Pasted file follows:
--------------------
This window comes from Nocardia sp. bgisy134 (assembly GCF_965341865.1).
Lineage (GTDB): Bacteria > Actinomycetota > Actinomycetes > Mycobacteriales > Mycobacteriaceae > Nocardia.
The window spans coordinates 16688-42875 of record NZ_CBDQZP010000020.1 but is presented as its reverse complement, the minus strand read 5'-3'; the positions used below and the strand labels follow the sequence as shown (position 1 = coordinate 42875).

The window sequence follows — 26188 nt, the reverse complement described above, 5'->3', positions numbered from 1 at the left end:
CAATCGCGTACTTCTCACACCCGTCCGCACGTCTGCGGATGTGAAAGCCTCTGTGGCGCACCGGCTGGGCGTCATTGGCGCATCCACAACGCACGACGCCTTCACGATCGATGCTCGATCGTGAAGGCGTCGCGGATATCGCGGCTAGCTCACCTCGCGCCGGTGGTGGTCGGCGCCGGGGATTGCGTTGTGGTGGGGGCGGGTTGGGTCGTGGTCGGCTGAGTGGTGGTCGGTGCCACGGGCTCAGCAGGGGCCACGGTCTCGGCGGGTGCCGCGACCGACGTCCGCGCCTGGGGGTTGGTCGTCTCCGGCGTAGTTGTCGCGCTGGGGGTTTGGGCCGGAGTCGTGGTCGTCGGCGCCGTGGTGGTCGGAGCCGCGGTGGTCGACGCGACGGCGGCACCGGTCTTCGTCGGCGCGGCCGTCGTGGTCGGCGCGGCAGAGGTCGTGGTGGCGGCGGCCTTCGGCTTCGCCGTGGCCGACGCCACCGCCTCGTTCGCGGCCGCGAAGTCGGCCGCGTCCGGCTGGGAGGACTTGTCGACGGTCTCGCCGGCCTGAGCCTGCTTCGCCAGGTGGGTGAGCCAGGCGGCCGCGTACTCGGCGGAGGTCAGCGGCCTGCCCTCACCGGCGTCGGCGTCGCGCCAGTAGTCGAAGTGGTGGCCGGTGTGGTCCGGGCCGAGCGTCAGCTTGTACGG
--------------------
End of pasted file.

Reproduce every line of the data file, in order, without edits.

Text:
This window comes from Nocardia sp. bgisy134 (assembly GCF_965341865.1).
Lineage (GTDB): Bacteria > Actinomycetota > Actinomycetes > Mycobacteriales > Mycobacteriaceae > Nocardia.
The window spans coordinates 16688-42875 of record NZ_CBDQZP010000020.1 but is presented as its reverse complement, the minus strand read 5'-3'; the positions used below and the strand labels follow the sequence as shown (position 1 = coordinate 42875).

The window sequence follows — 26188 nt, the reverse complement described above, 5'->3', positions numbered from 1 at the left end:
CAATCGCGTACTTCTCACACCCGTCCGCACGTCTGCGGATGTGAAAGCCTCTGTGGCGCACCGGCTGGGCGTCATTGGCGCATCCACAACGCACGACGCCTTCACGATCGATGCTCGATCGTGAAGGCGTCGCGGATATCGCGGCTAGCTCACCTCGCGCCGGTGGTGGTCGGCGCCGGGGATTGCGTTGTGGTGGGGGCGGGTTGGGTCGTGGTCGGCTGAGTGGTGGTCGGTGCCACGGGCTCAGCAGGGGCCACGGTCTCGGCGGGTGCCGCGACCGACGTCCGCGCCTGGGGGTTGGTCGTCTCCGGCGTAGTTGTCGCGCTGGGGGTTTGGGCCGGAGTCGTGGTCGTCGGCGCCGTGGTGGTCGGAGCCGCGGTGGTCGACGCGACGGCGGCACCGGTCTTCGTCGGCGCGGCCGTCGTGGTCGGCGCGGCAGAGGTCGTGGTGGCGGCGGCCTTCGGCTTCGCCGTGGCCGACGCCACCGCCTCGTTCGCGGCCGCGAAGTCGGCCGCGTCCGGCTGGGAGGACTTGTCGACGGTCTCGCCGGCCTGAGCCTGCTTCGCCAGGTGGGTGAGCCAGGCGGCCGCGTACTCGGCGGAGGTCAGCGGCCTGCCCTCACCGGCGTCGGCGTCGCGCCAGTAGTCGAAGTGGTGGCCGGTGTGGTCCGGGCCGAGCGTCAGCTTGTACGG